Ever wonder how many amusement parks are in your state? If you live in Florida, it’s 53. Or how many businesses are in your county? In Sussex County, Delaware, for example, 6,074 have paid employees.
These answers come from the U.S. Census Bureau’s County Business Patterns but you’ll find many more in easy-to-use classroom resources and activities created by the Census Bureau’s Statistics in Schools (SIS) program.
As teachers across the nation begin mapping out lesson plans, they can incorporate new and updated SIS resources in core subjects like: Math, English, History, Geography, and Sociology, to introduce students to Census Bureau data and how to use them in the real world.
“One of the goals of the SIS program is to show teachers that the word ‘statistics’ is not something that is only taught in high school or in math class.”
— Vicki Glasier, chief of the Statistics in Schools Branch
“From using SIS charts, graphs, and maps…to teaching students how to read graphic information, (teachers) are always able to find value in our materials no matter what subject they teach or what field of education they’re in,” said Kimberley Glascoe, a SIS marketing specialist.
For example, educators can use the materials and games to help students learn while having fun playing SIS trivia games like Kahoot! and “Population Bracketology” and participating in other activities using Census Bureau “Fun Facts” handouts to pave the way.
“One of the goals of the SIS program is to show teachers that the word ‘statistics’ is not something that is only taught in high school or in math class,” said Vicki Glasier, chief of the Statistics in Schools Branch. “Elementary and middle school teachers can use SIS resources to supplement what they are teaching across all grades and subjects to help students understand the importance of data and build on their statistical literacy from an early age.”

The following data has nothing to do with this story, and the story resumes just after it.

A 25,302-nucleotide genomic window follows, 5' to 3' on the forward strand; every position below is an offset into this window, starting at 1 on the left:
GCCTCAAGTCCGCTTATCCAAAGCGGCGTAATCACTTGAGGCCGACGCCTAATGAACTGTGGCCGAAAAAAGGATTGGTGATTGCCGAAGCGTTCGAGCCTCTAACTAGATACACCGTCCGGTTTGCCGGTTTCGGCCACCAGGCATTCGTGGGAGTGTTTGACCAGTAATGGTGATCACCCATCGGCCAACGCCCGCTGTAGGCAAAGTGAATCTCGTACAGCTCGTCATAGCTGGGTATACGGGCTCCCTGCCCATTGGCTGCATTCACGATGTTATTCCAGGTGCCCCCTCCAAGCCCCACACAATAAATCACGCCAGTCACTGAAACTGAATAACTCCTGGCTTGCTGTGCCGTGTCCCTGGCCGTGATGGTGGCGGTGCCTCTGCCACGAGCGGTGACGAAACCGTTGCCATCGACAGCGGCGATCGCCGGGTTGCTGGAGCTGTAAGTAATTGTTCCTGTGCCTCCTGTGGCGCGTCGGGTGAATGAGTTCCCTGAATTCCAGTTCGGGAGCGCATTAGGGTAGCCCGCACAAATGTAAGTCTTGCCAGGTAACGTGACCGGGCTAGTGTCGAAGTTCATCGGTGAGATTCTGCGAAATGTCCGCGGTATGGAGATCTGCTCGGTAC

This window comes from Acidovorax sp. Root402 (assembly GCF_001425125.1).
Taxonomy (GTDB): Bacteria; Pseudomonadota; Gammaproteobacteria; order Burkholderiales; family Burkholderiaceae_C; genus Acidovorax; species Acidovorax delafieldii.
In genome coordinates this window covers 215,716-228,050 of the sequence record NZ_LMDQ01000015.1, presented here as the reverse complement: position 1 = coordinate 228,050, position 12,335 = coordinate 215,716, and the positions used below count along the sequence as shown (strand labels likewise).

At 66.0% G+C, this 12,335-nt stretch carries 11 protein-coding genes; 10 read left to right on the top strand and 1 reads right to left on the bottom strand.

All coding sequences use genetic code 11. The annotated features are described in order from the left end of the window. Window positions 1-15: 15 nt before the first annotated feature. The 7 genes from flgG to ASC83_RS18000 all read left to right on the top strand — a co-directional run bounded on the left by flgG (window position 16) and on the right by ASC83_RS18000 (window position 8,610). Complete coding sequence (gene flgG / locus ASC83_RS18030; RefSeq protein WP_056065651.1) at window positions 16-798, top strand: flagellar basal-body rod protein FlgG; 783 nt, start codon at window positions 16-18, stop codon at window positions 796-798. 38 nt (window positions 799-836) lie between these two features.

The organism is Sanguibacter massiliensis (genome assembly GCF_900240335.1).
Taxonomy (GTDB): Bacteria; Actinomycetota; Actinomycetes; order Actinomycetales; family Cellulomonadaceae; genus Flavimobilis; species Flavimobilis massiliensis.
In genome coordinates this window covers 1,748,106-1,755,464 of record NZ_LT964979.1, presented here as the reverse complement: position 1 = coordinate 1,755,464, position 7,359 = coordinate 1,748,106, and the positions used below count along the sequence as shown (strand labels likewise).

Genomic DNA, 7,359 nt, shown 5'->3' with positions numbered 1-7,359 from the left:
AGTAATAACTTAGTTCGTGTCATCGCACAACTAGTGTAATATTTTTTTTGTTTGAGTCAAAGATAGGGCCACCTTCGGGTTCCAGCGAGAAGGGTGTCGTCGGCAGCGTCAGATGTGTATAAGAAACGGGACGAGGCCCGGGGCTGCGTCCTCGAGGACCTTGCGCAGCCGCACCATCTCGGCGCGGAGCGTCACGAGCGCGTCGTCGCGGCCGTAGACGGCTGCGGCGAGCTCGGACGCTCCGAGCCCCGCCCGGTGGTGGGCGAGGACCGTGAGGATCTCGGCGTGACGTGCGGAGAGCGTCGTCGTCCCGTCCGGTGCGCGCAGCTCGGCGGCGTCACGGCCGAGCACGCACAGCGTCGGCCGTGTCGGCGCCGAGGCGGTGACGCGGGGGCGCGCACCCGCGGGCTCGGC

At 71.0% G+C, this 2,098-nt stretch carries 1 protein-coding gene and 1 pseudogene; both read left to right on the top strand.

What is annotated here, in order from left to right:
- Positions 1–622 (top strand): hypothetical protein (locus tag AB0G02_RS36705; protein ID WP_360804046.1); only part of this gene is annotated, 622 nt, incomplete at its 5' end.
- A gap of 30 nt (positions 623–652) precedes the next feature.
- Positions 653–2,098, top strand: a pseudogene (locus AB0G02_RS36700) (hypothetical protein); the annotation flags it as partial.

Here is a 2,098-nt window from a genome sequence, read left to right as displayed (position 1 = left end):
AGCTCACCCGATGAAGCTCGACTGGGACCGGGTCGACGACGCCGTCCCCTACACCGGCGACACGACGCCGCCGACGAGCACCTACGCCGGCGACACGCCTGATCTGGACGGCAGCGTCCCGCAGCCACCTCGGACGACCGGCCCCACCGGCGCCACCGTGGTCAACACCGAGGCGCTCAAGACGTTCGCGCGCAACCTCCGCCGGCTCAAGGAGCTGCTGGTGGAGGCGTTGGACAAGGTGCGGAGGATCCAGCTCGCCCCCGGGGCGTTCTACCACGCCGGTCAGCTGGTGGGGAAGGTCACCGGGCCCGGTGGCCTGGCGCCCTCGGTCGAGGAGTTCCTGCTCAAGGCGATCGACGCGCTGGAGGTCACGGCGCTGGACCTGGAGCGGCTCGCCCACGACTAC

Among new SIS lessons, warm-up activities and interactive data journeys now available:
Through the SIS Ambassador program, a community of teachers, librarians and others in the education field can promote SIS activities and participate in select SIS virtual events and special initiatives.
Collaborating with other educators, librarians and the Census Bureau, the current 72 SIS ambassadors devise innovative ways to bridge the gap between data and the real world and boost statistical literacy of K-12 students nationwide.
SIS ambassadors can receive a digital badge and other national recognition for their efforts spreading the word about the value of census data.
“We are always looking for new and innovative ideas and ways to work with teachers,” Glasier said. “In addition to new resources and ideas like virtual field trips and connecting students to Census experts virtually, we are keeping a list of new subject areas we would like to create content for, including economics.”
Adam Grundy is a supervisory statistician in the Census Bureau’s Economic Management Division.
Shannan Alston is a survey statistician in the Economic Management Division.
Our email newsletter is sent out on the day we publish a story. Get an alert directly in your inbox to read, share and blog about our newest stories.
Contact our Public Information Office for media inquiries or interviews.